Jan 28, 2015 etc
Eleanor Catton has taken up whitebaiting — prompting fresh fears that she’s turning her back on a literary career, and turning into Keri Hulme.
Catton posted a photograph of herself with a whitebait net on her Twitter account this week. Just as worrying for her publisher, Fergus Barrowman, was that she was smoking a pipe.
“The pipe, the net, the woolly trousers — Ellie looked just like Keri,” he said.
“The implications are serious. Everything points to Ellie following Keri’s example of becoming a colourful but not very productive hermit.”
Hulme hasn’t written a novel since winning the Booker Prize in 1985 for The Bone People.
Catton won the 2013 Man Booker award for her novel The Luminaries. Barrowman pointed out that both writers are South Islanders who set their books on the West Coast.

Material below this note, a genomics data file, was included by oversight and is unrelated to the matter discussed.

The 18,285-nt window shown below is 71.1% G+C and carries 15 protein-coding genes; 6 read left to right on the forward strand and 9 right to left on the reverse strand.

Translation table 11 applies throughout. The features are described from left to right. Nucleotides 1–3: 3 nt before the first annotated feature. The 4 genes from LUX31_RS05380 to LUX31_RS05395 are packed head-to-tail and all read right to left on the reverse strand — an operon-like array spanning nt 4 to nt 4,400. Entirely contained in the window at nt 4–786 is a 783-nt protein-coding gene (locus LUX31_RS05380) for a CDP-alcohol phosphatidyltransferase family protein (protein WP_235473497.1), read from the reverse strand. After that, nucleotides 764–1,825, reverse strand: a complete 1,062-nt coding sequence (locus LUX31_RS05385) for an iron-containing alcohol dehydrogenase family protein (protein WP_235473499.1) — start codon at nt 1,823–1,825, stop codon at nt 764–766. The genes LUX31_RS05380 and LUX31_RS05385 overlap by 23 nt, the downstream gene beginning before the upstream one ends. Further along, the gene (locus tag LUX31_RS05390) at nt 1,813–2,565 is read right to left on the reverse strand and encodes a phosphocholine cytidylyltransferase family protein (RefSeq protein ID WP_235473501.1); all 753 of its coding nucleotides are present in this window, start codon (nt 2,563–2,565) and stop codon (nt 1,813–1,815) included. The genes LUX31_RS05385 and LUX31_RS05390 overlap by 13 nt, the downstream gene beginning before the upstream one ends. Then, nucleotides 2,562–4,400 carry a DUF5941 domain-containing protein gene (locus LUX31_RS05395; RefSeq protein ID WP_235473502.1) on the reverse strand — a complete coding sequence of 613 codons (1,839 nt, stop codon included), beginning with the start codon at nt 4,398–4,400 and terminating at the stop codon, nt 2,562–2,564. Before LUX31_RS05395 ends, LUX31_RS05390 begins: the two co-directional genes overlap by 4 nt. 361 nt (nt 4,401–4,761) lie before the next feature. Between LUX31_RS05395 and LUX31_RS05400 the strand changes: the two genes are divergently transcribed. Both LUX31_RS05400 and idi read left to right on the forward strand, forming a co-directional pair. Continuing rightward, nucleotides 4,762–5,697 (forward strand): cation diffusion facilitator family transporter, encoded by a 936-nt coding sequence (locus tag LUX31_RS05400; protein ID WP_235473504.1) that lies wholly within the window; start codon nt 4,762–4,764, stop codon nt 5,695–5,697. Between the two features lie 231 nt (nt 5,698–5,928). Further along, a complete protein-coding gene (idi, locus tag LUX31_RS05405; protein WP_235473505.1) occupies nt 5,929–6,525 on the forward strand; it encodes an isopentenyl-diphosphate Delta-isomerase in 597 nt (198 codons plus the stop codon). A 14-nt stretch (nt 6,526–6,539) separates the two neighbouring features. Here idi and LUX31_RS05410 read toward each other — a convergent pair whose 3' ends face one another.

The similarities don’t end there, he said.
“They’ve both got a thing about C.K. Stead. He really seems to ruffle their feathers.”
Catton has withdrawn from the New Zealand literary community since winning the Booker.
He said that the community was very concerned, and discussed Catton’s erratic behaviour when they came over for dinner.
“Emily [Perkins, an author] suggested that we should stage an intervention.
“I said it might have to come to that, and Elizabeth [Knox, an author and Barrowman’s wife] agreed, as did Damien [Wilkins, an author who brought salad to the dinner].”
Catton was also following Hulme’s example by expressing a wide range of opinions in the comments section of blogs such as Public Address.
Hulme’s nom de plume is The Interislander, while Catton is calling herself The Cook Strait Ferry.
“Ellie could be writing another impenetrable Victorian novel set in Hokitika,” sighed Barrowman, “but instead she’s holding fixed positions on passing issues.”